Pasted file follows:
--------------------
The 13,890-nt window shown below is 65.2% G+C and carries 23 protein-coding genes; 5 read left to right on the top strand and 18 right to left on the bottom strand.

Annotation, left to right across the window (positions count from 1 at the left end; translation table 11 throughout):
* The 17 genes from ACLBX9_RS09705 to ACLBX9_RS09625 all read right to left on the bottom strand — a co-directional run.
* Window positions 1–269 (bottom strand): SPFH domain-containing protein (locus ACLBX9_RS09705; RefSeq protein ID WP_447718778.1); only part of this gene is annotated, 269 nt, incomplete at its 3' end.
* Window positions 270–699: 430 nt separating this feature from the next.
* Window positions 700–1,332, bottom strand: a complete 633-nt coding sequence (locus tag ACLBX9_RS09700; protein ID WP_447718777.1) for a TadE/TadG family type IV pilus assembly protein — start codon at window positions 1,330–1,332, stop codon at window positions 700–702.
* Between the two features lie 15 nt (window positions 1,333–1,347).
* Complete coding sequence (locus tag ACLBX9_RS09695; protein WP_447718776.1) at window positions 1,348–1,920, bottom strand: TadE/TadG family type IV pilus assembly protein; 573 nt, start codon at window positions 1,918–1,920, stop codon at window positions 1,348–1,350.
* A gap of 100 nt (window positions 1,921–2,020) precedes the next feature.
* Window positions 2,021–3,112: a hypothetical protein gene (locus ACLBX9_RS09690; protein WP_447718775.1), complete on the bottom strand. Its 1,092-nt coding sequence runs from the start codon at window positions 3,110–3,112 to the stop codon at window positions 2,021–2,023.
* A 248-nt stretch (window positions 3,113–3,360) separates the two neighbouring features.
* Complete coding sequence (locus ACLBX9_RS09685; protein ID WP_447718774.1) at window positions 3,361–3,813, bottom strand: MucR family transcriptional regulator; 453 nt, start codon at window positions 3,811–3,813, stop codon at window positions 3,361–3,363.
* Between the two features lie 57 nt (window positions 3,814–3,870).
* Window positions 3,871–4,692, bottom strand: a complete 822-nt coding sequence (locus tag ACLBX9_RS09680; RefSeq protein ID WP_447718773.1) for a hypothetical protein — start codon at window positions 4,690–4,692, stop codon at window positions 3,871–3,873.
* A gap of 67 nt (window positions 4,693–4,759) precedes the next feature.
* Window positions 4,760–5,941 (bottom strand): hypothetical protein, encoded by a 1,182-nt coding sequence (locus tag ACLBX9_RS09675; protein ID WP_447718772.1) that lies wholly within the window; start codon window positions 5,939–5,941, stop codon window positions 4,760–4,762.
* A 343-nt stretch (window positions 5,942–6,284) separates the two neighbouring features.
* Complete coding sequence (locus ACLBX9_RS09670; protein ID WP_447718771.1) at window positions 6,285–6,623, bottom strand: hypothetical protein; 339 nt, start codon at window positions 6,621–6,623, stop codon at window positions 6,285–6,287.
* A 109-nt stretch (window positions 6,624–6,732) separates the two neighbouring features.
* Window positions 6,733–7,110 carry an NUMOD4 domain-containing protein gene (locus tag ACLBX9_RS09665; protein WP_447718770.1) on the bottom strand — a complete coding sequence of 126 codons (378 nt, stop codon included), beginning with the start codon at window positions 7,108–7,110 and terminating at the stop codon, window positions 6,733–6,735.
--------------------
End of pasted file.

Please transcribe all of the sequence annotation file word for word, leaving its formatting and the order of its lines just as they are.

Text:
The 13,890-nt window shown below is 65.2% G+C and carries 23 protein-coding genes; 5 read left to right on the top strand and 18 right to left on the bottom strand.

Annotation, left to right across the window (positions count from 1 at the left end; translation table 11 throughout):
* The 17 genes from ACLBX9_RS09705 to ACLBX9_RS09625 all read right to left on the bottom strand — a co-directional run.
* Window positions 1–269 (bottom strand): SPFH domain-containing protein (locus ACLBX9_RS09705; RefSeq protein ID WP_447718778.1); only part of this gene is annotated, 269 nt, incomplete at its 3' end.
* Window positions 270–699: 430 nt separating this feature from the next.
* Window positions 700–1,332, bottom strand: a complete 633-nt coding sequence (locus tag ACLBX9_RS09700; protein ID WP_447718777.1) for a TadE/TadG family type IV pilus assembly protein — start codon at window positions 1,330–1,332, stop codon at window positions 700–702.
* Between the two features lie 15 nt (window positions 1,333–1,347).
* Complete coding sequence (locus tag ACLBX9_RS09695; protein WP_447718776.1) at window positions 1,348–1,920, bottom strand: TadE/TadG family type IV pilus assembly protein; 573 nt, start codon at window positions 1,918–1,920, stop codon at window positions 1,348–1,350.
* A gap of 100 nt (window positions 1,921–2,020) precedes the next feature.
* Window positions 2,021–3,112: a hypothetical protein gene (locus ACLBX9_RS09690; protein WP_447718775.1), complete on the bottom strand. Its 1,092-nt coding sequence runs from the start codon at window positions 3,110–3,112 to the stop codon at window positions 2,021–2,023.
* A 248-nt stretch (window positions 3,113–3,360) separates the two neighbouring features.
* Complete coding sequence (locus ACLBX9_RS09685; protein ID WP_447718774.1) at window positions 3,361–3,813, bottom strand: MucR family transcriptional regulator; 453 nt, start codon at window positions 3,811–3,813, stop codon at window positions 3,361–3,363.
* Between the two features lie 57 nt (window positions 3,814–3,870).
* Window positions 3,871–4,692, bottom strand: a complete 822-nt coding sequence (locus tag ACLBX9_RS09680; RefSeq protein ID WP_447718773.1) for a hypothetical protein — start codon at window positions 4,690–4,692, stop codon at window positions 3,871–3,873.
* A gap of 67 nt (window positions 4,693–4,759) precedes the next feature.
* Window positions 4,760–5,941 (bottom strand): hypothetical protein, encoded by a 1,182-nt coding sequence (locus tag ACLBX9_RS09675; protein ID WP_447718772.1) that lies wholly within the window; start codon window positions 5,939–5,941, stop codon window positions 4,760–4,762.
* A 343-nt stretch (window positions 5,942–6,284) separates the two neighbouring features.
* Complete coding sequence (locus ACLBX9_RS09670; protein ID WP_447718771.1) at window positions 6,285–6,623, bottom strand: hypothetical protein; 339 nt, start codon at window positions 6,621–6,623, stop codon at window positions 6,285–6,287.
* A 109-nt stretch (window positions 6,624–6,732) separates the two neighbouring features.
* Window positions 6,733–7,110 carry an NUMOD4 domain-containing protein gene (locus tag ACLBX9_RS09665; protein WP_447718770.1) on the bottom strand — a complete coding sequence of 126 codons (378 nt, stop codon included), beginning with the start codon at window positions 7,108–7,110 and terminating at the stop codon, window positions 6,733–6,735.